A border crossing gone wrong

Review of ‘The Jaguar’s Children’ by John Vaillant.

 

The Jaguar’s Children
John Vaillant
288 pages,
hardcover: $26
Houghton Mifflin Harcourt, 2015.

John Vaillant, the Canadian author of The Tiger and The Golden Spruce — two nonfiction books that delved into the darker aspects of our relationship with nature — now delivers an unflinching novel, his first. The Jaguar’s Children opens in the back of an empty water truck, where Hector, an undocumented immigrant, languishes with his injured friend César and 13 other crossers just north of the border. They’ve been smuggled into the U.S., only to be abandoned between Sonoita and Nogales, sealed inside a tanker by shifty “coyotes,” young machos that “were talking fast all the time, but not as fast as their eyes.” Using Hector’s cellphone, César repeatedly but in vain tries to contact a gringo friend. The situation only gets worse as everyone runs out of water. Within days, the migrants’ strange prison resembles “the intestine of some animal,” digesting its inmates. The reader suffers along with the tanker’s human cargo, surrounded by “walls alive with something that likes to grow in the wet and dark, something that needs much less air than a man.”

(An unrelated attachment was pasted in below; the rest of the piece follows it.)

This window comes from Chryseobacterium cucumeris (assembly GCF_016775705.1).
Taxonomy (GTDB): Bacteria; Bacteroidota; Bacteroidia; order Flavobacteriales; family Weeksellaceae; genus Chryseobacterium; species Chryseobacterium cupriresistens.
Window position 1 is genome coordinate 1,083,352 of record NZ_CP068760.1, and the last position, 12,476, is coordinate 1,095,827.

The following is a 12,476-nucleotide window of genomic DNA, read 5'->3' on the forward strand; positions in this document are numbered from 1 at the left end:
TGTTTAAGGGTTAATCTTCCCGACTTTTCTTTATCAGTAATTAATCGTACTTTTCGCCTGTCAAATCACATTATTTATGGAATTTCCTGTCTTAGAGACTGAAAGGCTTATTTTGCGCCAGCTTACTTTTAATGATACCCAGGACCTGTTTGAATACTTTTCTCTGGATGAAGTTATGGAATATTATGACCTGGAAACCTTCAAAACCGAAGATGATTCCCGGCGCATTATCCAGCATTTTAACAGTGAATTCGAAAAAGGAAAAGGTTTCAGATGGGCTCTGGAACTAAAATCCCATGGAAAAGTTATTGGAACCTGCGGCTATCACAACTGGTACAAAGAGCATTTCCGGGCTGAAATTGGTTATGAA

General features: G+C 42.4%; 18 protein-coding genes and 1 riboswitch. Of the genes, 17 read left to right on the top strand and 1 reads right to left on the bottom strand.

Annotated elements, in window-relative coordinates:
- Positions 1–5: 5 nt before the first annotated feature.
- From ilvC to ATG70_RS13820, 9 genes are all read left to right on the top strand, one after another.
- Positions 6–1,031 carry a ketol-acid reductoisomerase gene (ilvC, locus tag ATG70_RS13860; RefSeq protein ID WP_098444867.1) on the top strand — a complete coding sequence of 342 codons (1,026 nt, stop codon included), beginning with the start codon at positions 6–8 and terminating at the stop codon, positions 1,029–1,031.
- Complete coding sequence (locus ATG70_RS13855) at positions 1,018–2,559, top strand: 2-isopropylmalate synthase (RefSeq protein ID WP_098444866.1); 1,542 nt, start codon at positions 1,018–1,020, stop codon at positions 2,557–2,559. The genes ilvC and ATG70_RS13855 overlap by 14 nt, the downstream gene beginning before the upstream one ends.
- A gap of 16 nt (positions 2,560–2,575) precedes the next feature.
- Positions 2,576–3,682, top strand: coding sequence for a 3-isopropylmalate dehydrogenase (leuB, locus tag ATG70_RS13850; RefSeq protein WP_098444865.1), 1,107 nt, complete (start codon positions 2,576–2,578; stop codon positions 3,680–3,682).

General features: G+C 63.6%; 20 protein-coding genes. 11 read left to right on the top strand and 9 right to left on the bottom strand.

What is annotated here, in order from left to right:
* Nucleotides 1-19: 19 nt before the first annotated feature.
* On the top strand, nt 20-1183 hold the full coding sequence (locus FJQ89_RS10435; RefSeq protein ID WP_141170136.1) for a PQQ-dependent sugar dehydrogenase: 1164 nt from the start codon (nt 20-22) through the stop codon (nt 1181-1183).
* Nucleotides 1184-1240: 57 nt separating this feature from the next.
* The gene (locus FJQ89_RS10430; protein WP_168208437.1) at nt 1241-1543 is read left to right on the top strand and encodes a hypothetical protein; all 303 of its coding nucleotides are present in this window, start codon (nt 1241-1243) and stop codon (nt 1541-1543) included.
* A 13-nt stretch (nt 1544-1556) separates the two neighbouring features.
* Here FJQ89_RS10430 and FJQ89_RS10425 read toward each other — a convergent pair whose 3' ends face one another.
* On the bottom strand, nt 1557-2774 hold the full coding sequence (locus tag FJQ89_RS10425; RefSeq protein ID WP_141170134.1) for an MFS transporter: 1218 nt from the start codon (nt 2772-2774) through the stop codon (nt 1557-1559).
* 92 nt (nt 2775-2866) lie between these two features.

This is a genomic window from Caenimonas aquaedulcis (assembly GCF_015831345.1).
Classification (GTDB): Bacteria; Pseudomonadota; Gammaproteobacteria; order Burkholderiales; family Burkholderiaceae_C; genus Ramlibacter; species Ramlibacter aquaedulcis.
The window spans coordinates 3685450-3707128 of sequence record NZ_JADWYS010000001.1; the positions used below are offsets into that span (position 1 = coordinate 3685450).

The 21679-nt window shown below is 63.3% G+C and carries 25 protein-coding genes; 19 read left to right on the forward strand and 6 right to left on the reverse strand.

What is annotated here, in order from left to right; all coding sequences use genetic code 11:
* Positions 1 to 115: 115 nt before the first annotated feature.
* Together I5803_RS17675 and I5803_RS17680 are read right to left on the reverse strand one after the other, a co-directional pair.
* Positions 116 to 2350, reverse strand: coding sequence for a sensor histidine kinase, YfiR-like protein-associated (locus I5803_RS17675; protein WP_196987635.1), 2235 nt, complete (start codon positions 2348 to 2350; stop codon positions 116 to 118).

A descendant of Zapotecs who revered the jaguar spirit, Hector grew up in Oaxaca, and flashbacks reveal his childhood there and the reasons why he and his compatriots left. Some fled from the narcos, from violence and corruption; others sought better economic opportunities. Now, all they want is to be found, even by La Migra, before they perish of thirst. Hector recalls the church in Altar, staging ground for their crossing, with its map of red dots that marked where migrants have died. “But when you look north, past the sand and rock and mesquite, toward that wall of mountains with only cactus growing, you still believe you can do it because who wants to turn back now when you came so far?”

Hector’s monologue inside the tanker consists of his text messages to his friend. His language is leavened with slang and rustic similes, but the cellphone as story device feels somewhat contrived. -Nevertheless, The Jaguar’s Children shows with compassion how a proud people have become prey for coyotes, victims of capitalism run amok. Mexico’s pyramid builders sacrificed lives to their stone gods — modern Mexico trades them for dollar infusions.